In summary, the auxiliary strip 26 constitutes a holder member which is fastened to the bar 4 and extends longitudinally along the bar 4 at least from its end face. The bar 4 is sliced by saw blade 2 to separate a disc-shaped wafer 24 from the bar. The slicing operation is terminated after the bar 4 is completely sliced through and after the holder member has been partially, but not completely, sliced through. In this manner, a wafer 24 formed by the slicing operation remains connected to the bar by means of the holder member 26. Prior to completing the slicing operation, the end face of the bar 4 is leveled by means of the grinding tool 6 to a precisely planar condition. The wafer 24 is finally disconnected from the bar 4 by abrading a portion of the holder member or auxiliary strip 26 connecting the wafer to the bar. In the illustrated apparatus, the same grinding tool planes the bar end face and disconnects the wafer from the bar.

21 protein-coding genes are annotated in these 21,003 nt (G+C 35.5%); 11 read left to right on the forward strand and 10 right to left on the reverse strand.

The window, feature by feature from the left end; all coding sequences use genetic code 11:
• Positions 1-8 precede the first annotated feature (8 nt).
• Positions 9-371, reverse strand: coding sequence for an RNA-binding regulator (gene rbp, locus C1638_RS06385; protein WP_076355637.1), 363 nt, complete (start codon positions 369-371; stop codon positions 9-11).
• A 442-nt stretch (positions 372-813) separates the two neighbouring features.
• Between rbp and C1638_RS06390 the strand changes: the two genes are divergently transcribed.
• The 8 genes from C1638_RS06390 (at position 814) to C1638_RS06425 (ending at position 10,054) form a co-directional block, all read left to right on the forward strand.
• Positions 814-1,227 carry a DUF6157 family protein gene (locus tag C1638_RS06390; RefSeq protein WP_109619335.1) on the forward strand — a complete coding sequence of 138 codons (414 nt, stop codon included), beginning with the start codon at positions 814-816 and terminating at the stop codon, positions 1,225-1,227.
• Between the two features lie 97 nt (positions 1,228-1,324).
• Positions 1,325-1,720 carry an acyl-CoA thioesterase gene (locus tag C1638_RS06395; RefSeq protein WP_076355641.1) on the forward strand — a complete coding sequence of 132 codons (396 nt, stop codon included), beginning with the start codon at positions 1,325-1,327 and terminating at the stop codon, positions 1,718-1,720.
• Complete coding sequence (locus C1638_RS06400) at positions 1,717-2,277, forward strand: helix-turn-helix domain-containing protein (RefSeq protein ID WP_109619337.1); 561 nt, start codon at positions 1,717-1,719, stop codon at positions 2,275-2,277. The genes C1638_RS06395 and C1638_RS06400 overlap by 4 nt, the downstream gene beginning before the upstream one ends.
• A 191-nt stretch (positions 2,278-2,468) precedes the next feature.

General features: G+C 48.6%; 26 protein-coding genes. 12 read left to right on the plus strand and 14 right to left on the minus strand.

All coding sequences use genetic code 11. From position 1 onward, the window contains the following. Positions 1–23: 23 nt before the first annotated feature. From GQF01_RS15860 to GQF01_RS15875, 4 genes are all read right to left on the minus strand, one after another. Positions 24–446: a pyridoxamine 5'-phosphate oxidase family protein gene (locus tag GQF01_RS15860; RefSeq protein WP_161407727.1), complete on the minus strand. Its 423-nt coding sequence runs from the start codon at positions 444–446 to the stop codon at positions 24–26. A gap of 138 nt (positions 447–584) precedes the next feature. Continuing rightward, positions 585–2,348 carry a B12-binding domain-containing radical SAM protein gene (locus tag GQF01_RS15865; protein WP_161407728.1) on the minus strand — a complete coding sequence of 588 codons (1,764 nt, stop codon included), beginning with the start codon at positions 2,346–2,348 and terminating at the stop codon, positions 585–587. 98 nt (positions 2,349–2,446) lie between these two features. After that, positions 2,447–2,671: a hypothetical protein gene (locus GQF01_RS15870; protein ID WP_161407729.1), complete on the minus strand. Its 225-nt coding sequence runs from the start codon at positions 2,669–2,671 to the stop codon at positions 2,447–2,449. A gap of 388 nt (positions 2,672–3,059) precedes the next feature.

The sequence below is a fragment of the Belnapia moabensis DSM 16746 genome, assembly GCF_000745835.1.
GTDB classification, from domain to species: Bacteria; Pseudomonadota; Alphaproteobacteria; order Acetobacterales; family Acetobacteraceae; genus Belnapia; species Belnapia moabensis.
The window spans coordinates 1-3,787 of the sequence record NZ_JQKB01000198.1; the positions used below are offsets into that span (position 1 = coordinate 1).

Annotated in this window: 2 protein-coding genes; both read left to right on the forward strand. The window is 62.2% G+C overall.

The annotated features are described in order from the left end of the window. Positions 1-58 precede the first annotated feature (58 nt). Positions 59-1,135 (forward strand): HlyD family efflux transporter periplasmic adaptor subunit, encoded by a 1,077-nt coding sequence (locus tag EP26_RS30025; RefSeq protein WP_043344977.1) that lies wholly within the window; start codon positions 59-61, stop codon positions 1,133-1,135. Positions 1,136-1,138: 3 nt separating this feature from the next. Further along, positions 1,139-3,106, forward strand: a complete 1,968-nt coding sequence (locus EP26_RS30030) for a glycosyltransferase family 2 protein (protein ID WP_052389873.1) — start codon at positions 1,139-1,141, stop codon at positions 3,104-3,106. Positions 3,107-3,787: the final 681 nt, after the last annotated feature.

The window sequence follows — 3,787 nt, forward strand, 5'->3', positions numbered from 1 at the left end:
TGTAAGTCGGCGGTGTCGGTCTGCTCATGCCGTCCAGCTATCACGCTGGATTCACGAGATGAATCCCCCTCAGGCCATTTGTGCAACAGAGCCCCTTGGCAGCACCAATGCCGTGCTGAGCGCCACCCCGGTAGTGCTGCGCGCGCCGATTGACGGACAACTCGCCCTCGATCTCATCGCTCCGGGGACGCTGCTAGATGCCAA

Obviously, numerous modifications and variations of the present invention are possible in the light of the above teachings. It is therefore to be understood that within the scope of the claims appended hereto, the invention may be practiced otherwise than as specifically disclosed herein.